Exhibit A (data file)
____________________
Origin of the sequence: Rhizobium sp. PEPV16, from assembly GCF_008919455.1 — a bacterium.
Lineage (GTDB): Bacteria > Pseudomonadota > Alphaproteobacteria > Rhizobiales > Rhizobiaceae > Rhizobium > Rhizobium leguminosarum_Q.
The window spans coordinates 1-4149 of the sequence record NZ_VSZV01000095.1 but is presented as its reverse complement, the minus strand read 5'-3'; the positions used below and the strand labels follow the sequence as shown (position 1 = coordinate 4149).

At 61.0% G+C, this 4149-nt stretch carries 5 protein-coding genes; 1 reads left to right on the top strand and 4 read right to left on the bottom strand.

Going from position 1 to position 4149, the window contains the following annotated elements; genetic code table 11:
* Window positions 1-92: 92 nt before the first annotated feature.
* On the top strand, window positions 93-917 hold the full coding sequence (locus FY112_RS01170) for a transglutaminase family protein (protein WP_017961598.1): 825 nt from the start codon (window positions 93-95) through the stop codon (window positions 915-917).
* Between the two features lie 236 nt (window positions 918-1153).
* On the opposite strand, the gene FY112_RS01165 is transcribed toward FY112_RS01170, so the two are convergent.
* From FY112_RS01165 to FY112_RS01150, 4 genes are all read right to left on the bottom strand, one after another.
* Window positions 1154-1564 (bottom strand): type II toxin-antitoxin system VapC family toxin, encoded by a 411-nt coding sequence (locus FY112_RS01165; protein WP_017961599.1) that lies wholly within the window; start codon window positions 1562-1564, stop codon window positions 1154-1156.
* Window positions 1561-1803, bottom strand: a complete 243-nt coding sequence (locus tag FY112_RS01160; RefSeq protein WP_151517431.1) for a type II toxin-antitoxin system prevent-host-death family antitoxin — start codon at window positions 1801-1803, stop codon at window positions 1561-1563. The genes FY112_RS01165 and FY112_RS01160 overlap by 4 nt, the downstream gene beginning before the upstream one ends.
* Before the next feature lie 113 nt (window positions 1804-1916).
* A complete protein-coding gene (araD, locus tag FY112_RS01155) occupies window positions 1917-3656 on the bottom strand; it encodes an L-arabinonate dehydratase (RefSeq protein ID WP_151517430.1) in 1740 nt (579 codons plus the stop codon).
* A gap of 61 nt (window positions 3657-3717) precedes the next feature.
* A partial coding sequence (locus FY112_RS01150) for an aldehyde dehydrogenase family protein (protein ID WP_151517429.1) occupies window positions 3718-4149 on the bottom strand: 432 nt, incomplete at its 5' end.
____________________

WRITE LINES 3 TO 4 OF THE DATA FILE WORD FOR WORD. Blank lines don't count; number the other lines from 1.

The window spans coordinates 1-4149 of the sequence record NZ_VSZV01000095.1 but is presented as its reverse complement, the minus strand read 5'-3'; the positions used below and the strand labels follow the sequence as shown (position 1 = coordinate 4149).

At 61.0% G+C, this 4149-nt stretch carries 5 protein-coding genes; 1 reads left to right on the top strand and 4 read right to left on the bottom strand.